By Joe Leogue
More than one in five nine-year-olds in Ireland are either overweight or obese, and only a quarter meet the recommended daily level of activity for children, according to a major longitudinal study.
The ‘Growing up in Ireland’ study, which has tracked the progress of two groups of children since 2007, also discovered that a higher proportion of children from lower-income families are overweight or obese compared to those from the highest income group.
It found that 77% of mothers of nine-year-olds reported that their child did not have a longstanding condition, illness or disability.
Just over one in 10 (11%) said their child had a condition but were not hampered by it.
A similar number (10%) had a condition and were considered to be hampered to some extent, and 2% said their child had a condition and were hampered severely.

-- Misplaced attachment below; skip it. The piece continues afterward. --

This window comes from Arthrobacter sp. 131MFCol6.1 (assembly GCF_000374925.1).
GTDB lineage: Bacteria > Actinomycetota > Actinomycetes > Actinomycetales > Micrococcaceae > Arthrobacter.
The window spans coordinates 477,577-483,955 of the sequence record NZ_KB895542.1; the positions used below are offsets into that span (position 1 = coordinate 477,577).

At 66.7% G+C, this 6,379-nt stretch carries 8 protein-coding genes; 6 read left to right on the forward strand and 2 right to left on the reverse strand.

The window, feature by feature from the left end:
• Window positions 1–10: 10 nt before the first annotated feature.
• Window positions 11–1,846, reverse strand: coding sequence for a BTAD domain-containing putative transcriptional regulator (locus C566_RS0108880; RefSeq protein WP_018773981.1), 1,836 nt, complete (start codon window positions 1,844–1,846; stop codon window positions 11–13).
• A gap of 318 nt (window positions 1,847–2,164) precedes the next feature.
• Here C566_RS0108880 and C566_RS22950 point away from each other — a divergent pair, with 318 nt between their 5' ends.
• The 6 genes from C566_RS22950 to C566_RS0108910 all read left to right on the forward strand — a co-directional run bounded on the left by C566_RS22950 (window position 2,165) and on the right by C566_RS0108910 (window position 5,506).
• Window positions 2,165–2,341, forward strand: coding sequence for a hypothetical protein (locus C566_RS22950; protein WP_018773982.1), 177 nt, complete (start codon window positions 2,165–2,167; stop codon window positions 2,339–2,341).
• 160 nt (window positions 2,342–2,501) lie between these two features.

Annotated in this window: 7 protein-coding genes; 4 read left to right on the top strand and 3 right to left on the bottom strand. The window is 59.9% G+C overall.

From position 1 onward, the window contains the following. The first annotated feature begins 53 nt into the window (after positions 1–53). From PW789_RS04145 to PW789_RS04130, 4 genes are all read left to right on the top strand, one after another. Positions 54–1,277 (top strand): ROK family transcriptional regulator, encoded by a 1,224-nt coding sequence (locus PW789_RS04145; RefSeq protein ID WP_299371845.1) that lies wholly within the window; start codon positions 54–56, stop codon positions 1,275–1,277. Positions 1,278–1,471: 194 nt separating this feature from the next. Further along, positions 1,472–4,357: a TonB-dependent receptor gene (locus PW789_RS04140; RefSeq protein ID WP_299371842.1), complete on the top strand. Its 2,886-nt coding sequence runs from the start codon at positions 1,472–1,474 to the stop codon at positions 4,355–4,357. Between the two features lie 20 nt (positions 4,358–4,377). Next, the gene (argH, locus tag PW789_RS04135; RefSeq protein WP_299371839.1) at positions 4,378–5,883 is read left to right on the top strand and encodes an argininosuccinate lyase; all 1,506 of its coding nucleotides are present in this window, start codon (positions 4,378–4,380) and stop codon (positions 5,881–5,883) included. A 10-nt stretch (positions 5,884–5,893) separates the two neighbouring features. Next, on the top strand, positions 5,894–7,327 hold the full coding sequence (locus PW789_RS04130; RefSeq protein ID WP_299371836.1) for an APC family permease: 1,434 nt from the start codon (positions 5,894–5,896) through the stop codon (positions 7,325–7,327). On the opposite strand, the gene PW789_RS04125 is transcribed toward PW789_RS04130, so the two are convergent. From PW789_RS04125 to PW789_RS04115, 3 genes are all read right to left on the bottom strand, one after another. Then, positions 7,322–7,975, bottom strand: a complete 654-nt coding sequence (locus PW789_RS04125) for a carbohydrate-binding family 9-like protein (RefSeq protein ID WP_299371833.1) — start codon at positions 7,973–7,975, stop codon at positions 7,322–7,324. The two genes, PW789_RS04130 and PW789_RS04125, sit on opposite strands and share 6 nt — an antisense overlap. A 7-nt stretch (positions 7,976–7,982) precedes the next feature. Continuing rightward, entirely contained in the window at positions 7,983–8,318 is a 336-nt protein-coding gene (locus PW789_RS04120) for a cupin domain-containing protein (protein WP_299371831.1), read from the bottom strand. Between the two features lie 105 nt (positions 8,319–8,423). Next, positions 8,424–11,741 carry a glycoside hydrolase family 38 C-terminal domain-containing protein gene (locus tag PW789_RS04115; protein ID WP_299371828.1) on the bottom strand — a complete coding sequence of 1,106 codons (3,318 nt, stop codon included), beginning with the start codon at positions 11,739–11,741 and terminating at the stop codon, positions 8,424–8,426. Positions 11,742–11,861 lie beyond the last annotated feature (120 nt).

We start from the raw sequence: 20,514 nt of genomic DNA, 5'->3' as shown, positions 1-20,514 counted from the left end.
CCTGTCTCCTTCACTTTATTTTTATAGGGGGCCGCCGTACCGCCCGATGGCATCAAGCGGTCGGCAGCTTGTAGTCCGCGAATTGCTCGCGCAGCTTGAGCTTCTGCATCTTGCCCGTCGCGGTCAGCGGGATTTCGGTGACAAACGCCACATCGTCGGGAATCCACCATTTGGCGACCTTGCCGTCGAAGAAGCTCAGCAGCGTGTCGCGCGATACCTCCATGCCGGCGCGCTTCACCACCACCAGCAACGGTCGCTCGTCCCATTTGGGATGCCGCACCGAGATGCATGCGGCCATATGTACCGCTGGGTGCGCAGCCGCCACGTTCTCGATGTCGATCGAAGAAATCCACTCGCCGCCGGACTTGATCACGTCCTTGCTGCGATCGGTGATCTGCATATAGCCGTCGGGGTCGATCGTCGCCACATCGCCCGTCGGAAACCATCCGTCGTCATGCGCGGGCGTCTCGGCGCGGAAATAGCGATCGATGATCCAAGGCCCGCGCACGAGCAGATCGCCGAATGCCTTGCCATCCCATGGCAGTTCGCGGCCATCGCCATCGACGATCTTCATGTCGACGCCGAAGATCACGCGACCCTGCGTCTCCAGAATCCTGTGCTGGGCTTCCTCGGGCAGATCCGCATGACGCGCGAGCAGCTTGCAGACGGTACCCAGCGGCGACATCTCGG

The most common reported long-standing conditions were respiratory conditions, such as asthma, mental and behavioural issues, and skin conditions.
The percentage of children hampered by a longstanding condition increased with age and has been higher for boys than girls at each age.
For boys, this figure rose from 6% of three-year-olds to 16% of nine-year-olds, and went from 4% of girls aged three to 9% of nine-year-old girls.
Dorothy Watson from the ESRI said the finding on the low rate of meeting the physical activity targets and evidence of poorer outcomes for children in socially-disadvantaged families are “areas of concern”.
Minister for Children and Youth Affairs, Katherine Zappone said the findings provide important insights into the lives of nine-year-olds.
“While most nine-year-olds are doing well there are also areas of concern which will require action,” she said.
“The evidence of inequalities, with some children from socio-economically disadvantaged backgrounds doing less well in a number of areas, does require attention.